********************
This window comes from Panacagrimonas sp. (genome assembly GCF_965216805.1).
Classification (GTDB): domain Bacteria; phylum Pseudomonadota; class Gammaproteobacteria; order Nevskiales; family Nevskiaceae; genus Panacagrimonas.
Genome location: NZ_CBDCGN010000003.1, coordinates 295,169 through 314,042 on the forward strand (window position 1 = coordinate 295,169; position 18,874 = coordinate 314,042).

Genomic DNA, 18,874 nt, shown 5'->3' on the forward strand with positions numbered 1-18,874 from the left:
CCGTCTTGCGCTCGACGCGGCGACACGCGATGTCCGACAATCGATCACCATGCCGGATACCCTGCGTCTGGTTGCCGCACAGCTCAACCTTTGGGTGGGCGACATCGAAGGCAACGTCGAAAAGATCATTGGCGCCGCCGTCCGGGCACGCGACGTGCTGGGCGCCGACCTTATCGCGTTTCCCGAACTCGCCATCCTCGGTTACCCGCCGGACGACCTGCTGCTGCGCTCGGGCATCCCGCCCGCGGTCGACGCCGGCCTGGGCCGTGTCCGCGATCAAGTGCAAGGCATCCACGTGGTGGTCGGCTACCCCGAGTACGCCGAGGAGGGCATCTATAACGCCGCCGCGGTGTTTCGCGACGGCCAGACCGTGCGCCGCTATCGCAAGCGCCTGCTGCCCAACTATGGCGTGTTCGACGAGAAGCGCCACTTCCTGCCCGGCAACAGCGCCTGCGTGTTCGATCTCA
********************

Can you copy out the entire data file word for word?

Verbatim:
This window comes from Panacagrimonas sp. (genome assembly GCF_965216805.1).
Classification (GTDB): domain Bacteria; phylum Pseudomonadota; class Gammaproteobacteria; order Nevskiales; family Nevskiaceae; genus Panacagrimonas.
Genome location: NZ_CBDCGN010000003.1, coordinates 295,169 through 314,042 on the forward strand (window position 1 = coordinate 295,169; position 18,874 = coordinate 314,042).

Genomic DNA, 18,874 nt, shown 5'->3' on the forward strand with positions numbered 1-18,874 from the left:
CCGTCTTGCGCTCGACGCGGCGACACGCGATGTCCGACAATCGATCACCATGCCGGATACCCTGCGTCTGGTTGCCGCACAGCTCAACCTTTGGGTGGGCGACATCGAAGGCAACGTCGAAAAGATCATTGGCGCCGCCGTCCGGGCACGCGACGTGCTGGGCGCCGACCTTATCGCGTTTCCCGAACTCGCCATCCTCGGTTACCCGCCGGACGACCTGCTGCTGCGCTCGGGCATCCCGCCCGCGGTCGACGCCGGCCTGGGCCGTGTCCGCGATCAAGTGCAAGGCATCCACGTGGTGGTCGGCTACCCCGAGTACGCCGAGGAGGGCATCTATAACGCCGCCGCGGTGTTTCGCGACGGCCAGACCGTGCGCCGCTATCGCAAGCGCCTGCTGCCCAACTATGGCGTGTTCGACGAGAAGCGCCACTTCCTGCCCGGCAACAGCGCCTGCGTGTTCGATCTCA